Life-long learning

To me, at least, doing something that you’ve never done before is the essence of software development, always expanding your mental toolbox, so you can tackle bigger tasks the next time. There is no finish line, where you have learned everything there is and will be. The same seems to be true for passionate artists, as far as I can tell.

Creative bursts and discipline

In coding, painting, and I guess all creative endeauvours, there are spurts of energy and inspiration, followed by long stretches of filling in the gaps, where great discipline is required to get through the project. Understanding how much making art also requires discipline and quite simply showing up and getting to work helped me a great deal. You’re not a failed artist, if you aren’t inspired every day. You’re not a bad developer, if you can’t produce brilliant code like a machine.

Composition and architecture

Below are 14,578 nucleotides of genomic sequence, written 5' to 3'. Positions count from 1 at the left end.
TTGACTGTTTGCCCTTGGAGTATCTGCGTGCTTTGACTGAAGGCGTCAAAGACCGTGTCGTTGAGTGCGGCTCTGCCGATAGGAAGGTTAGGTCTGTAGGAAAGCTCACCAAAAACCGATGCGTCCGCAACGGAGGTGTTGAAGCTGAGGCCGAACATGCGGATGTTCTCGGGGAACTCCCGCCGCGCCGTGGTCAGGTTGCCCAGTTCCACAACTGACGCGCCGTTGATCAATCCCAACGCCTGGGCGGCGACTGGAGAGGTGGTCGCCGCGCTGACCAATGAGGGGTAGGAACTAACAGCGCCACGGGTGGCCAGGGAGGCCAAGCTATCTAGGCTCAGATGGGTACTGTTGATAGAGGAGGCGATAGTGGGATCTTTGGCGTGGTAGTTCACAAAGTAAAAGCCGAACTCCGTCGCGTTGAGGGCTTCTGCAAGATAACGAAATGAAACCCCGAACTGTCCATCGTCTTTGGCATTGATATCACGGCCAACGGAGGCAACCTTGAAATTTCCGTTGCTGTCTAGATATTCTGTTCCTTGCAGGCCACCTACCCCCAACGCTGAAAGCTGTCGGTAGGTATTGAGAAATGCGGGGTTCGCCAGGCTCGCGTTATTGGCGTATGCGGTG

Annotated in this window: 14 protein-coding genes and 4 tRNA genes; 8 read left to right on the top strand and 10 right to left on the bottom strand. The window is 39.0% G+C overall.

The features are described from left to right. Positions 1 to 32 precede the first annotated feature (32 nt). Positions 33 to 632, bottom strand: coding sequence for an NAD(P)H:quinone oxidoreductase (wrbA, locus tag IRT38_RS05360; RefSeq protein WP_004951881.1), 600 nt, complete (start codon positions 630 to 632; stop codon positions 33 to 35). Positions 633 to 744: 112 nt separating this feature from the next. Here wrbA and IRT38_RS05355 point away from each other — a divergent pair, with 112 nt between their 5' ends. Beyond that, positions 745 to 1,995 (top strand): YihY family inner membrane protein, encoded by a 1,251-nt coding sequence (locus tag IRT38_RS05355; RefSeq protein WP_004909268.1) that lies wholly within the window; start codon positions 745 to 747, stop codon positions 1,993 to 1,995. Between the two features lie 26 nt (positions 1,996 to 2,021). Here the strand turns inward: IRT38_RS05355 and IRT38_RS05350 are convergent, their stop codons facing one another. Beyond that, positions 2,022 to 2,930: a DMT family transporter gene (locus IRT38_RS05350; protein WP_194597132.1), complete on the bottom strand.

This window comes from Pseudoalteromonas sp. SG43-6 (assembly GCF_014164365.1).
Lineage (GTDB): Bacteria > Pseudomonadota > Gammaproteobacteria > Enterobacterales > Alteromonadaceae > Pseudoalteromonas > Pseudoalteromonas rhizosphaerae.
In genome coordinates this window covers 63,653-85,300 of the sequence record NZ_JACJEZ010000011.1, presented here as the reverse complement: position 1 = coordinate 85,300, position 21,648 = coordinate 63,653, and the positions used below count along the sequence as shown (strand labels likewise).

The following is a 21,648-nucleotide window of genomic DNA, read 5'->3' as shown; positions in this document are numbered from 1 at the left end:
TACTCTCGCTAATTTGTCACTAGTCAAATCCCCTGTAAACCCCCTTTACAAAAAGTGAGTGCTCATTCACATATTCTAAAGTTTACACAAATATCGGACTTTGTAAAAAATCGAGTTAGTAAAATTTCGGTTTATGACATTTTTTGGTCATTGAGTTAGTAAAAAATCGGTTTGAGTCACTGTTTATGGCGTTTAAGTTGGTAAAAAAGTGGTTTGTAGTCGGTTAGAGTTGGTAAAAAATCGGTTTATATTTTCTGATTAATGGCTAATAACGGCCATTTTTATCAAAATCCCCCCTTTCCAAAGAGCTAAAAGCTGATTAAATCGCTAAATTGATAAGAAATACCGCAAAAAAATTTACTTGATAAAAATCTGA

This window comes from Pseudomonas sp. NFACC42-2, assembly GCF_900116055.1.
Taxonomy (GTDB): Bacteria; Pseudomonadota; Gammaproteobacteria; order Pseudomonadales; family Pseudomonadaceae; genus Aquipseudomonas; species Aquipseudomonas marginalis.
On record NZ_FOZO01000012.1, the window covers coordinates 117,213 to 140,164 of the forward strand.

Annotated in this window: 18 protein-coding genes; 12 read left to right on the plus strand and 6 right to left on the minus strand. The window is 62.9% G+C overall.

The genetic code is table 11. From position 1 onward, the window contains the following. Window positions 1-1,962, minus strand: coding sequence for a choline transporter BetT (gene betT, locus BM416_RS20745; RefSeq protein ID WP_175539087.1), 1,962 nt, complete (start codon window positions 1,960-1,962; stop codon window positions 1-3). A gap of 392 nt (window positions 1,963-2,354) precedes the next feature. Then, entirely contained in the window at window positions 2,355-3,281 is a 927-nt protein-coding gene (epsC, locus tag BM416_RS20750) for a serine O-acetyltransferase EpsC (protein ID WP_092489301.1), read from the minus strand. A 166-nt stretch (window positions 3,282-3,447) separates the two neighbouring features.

As much as a good initial composition can decide over success or failure of a picture, the software architecture of your system can determine the fate of your project. There are functional as well as pleasing designs, concepts such as symmetry and readability in both worlds.

Looks too easy

From personal experience, I know the complete inability of, say, upper management in some companies, to understand why all of this software business is taking so long, when certainly it can’t be that complicated and the computer is doing the work, after all. And if things seem easy and fast, nobody can see it’s the result of years of training and countless hours of practice. Then again, you’ll hear ‘oh, I could never do that’ very, very often 🙂

I’ve heard the same, anecdotally, from working artists.